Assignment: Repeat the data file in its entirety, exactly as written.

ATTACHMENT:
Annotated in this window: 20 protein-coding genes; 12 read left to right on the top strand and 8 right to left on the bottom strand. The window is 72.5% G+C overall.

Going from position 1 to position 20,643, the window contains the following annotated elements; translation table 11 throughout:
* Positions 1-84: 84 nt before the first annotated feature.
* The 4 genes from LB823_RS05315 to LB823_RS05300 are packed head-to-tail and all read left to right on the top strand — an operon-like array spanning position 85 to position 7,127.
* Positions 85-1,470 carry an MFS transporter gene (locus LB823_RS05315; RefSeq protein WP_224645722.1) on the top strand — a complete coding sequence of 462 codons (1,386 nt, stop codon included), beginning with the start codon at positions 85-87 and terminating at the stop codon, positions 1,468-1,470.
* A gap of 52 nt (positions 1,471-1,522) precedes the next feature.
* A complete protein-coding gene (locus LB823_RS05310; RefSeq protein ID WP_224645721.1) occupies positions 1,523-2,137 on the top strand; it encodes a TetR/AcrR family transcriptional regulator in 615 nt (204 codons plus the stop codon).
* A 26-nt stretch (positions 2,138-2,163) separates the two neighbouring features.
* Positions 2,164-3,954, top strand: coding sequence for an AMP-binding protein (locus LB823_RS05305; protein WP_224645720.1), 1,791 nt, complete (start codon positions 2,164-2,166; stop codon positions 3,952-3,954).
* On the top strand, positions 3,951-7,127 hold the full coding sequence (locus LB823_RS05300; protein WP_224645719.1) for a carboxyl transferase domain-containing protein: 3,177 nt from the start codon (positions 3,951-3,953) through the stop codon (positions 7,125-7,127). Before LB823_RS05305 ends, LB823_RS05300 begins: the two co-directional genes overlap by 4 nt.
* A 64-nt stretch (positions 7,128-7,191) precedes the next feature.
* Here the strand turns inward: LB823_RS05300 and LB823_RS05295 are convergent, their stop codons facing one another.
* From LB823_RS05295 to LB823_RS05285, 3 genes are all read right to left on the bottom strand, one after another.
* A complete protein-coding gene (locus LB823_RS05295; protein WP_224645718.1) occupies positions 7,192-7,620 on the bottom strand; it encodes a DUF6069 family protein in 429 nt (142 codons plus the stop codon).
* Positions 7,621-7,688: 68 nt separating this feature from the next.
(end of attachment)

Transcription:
Annotated in this window: 20 protein-coding genes; 12 read left to right on the top strand and 8 right to left on the bottom strand. The window is 72.5% G+C overall.

Going from position 1 to position 20,643, the window contains the following annotated elements; translation table 11 throughout:
* Positions 1-84: 84 nt before the first annotated feature.
* The 4 genes from LB823_RS05315 to LB823_RS05300 are packed head-to-tail and all read left to right on the top strand — an operon-like array spanning position 85 to position 7,127.
* Positions 85-1,470 carry an MFS transporter gene (locus LB823_RS05315; RefSeq protein WP_224645722.1) on the top strand — a complete coding sequence of 462 codons (1,386 nt, stop codon included), beginning with the start codon at positions 85-87 and terminating at the stop codon, positions 1,468-1,470.
* A gap of 52 nt (positions 1,471-1,522) precedes the next feature.
* A complete protein-coding gene (locus LB823_RS05310; RefSeq protein ID WP_224645721.1) occupies positions 1,523-2,137 on the top strand; it encodes a TetR/AcrR family transcriptional regulator in 615 nt (204 codons plus the stop codon).
* A 26-nt stretch (positions 2,138-2,163) separates the two neighbouring features.
* Positions 2,164-3,954, top strand: coding sequence for an AMP-binding protein (locus LB823_RS05305; protein WP_224645720.1), 1,791 nt, complete (start codon positions 2,164-2,166; stop codon positions 3,952-3,954).
* On the top strand, positions 3,951-7,127 hold the full coding sequence (locus LB823_RS05300; protein WP_224645719.1) for a carboxyl transferase domain-containing protein: 3,177 nt from the start codon (positions 3,951-3,953) through the stop codon (positions 7,125-7,127). Before LB823_RS05305 ends, LB823_RS05300 begins: the two co-directional genes overlap by 4 nt.
* A 64-nt stretch (positions 7,128-7,191) precedes the next feature.
* Here the strand turns inward: LB823_RS05300 and LB823_RS05295 are convergent, their stop codons facing one another.
* From LB823_RS05295 to LB823_RS05285, 3 genes are all read right to left on the bottom strand, one after another.
* A complete protein-coding gene (locus LB823_RS05295; protein WP_224645718.1) occupies positions 7,192-7,620 on the bottom strand; it encodes a DUF6069 family protein in 429 nt (142 codons plus the stop codon).
* Positions 7,621-7,688: 68 nt separating this feature from the next.